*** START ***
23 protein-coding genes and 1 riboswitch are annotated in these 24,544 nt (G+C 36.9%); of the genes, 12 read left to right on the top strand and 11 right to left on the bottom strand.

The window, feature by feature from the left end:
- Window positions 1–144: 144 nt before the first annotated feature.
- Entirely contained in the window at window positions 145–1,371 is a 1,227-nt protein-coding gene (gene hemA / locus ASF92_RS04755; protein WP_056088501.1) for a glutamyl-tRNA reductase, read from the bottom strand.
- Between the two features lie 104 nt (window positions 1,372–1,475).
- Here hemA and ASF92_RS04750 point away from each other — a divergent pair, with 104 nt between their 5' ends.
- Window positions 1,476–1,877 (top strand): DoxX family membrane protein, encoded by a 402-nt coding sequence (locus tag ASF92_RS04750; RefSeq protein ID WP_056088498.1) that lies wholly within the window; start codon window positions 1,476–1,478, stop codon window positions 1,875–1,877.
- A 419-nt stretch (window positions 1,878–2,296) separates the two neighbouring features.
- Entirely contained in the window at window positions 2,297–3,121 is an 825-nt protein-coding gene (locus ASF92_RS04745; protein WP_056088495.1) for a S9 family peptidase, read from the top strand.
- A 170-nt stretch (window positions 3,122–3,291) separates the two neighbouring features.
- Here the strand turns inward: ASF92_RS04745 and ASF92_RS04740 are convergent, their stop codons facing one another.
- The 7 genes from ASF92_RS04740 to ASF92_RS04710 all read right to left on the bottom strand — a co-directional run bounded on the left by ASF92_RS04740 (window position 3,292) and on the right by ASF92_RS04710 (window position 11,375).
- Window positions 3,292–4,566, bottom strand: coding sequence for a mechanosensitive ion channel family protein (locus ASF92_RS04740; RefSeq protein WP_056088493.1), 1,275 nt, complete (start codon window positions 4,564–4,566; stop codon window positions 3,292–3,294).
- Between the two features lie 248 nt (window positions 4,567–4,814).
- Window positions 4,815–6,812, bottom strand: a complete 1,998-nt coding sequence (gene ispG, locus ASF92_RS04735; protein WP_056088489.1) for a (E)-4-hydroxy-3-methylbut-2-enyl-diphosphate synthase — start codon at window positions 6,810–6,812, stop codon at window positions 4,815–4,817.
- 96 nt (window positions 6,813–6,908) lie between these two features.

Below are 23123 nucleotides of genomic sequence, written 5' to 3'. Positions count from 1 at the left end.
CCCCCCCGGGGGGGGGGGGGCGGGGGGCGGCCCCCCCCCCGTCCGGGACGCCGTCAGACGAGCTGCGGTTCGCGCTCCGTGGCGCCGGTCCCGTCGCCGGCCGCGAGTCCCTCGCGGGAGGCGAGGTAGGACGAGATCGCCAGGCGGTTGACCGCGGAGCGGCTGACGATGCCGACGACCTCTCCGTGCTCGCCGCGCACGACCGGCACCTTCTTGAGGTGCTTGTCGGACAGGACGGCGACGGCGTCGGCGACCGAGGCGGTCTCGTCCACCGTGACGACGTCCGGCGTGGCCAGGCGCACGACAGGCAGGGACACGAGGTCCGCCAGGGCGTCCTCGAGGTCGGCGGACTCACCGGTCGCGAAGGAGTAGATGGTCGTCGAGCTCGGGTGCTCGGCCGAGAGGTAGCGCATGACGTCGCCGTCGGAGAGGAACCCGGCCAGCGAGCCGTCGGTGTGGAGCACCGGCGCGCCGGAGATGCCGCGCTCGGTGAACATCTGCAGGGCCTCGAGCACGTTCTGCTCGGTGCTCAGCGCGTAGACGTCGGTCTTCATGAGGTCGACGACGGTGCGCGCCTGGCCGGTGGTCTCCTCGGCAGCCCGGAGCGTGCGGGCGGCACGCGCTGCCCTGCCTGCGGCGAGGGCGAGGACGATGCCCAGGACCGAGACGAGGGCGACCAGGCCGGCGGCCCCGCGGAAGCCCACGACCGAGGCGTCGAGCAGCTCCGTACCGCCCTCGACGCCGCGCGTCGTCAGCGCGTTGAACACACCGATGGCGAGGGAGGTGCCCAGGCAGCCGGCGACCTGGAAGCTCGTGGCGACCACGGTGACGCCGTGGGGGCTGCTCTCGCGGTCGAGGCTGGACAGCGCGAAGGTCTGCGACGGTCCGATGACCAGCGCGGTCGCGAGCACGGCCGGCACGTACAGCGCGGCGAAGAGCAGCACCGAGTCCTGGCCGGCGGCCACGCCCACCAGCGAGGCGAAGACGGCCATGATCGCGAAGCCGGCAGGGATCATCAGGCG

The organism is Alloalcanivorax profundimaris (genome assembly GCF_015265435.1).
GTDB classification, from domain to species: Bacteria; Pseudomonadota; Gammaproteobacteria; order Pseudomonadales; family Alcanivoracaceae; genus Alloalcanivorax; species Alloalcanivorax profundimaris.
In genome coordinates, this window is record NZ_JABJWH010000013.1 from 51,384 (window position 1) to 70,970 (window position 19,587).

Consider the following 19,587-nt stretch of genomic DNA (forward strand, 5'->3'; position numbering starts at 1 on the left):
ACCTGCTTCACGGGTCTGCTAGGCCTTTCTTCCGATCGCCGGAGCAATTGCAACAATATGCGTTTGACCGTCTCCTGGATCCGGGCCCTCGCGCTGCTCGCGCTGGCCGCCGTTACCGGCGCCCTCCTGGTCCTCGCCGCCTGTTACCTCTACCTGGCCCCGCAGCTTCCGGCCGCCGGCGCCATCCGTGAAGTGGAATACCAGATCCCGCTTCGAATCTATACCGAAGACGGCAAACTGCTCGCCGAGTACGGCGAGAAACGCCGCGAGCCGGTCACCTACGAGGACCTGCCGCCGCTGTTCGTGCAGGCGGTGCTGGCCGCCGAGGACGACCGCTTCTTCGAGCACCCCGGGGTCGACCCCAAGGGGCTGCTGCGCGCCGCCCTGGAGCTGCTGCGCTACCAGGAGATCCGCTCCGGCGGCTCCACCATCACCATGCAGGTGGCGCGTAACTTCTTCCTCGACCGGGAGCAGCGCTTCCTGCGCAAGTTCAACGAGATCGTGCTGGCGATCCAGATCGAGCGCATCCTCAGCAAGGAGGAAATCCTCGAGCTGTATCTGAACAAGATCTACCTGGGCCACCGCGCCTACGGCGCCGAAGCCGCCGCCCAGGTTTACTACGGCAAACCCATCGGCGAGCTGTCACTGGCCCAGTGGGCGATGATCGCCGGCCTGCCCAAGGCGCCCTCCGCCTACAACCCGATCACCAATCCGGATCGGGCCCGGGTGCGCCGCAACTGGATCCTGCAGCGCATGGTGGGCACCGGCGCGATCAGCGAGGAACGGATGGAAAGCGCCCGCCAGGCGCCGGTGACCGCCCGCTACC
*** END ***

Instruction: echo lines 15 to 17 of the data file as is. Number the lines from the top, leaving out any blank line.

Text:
- Window positions 4,815–6,812, bottom strand: a complete 1,998-nt coding sequence (gene ispG, locus ASF92_RS04735; protein WP_056088489.1) for a (E)-4-hydroxy-3-methylbut-2-enyl-diphosphate synthase — start codon at window positions 6,810–6,812, stop codon at window positions 4,815–4,817.
- 96 nt (window positions 6,813–6,908) lie between these two features.

Below are 23123 nucleotides of genomic sequence, written 5' to 3'. Positions count from 1 at the left end.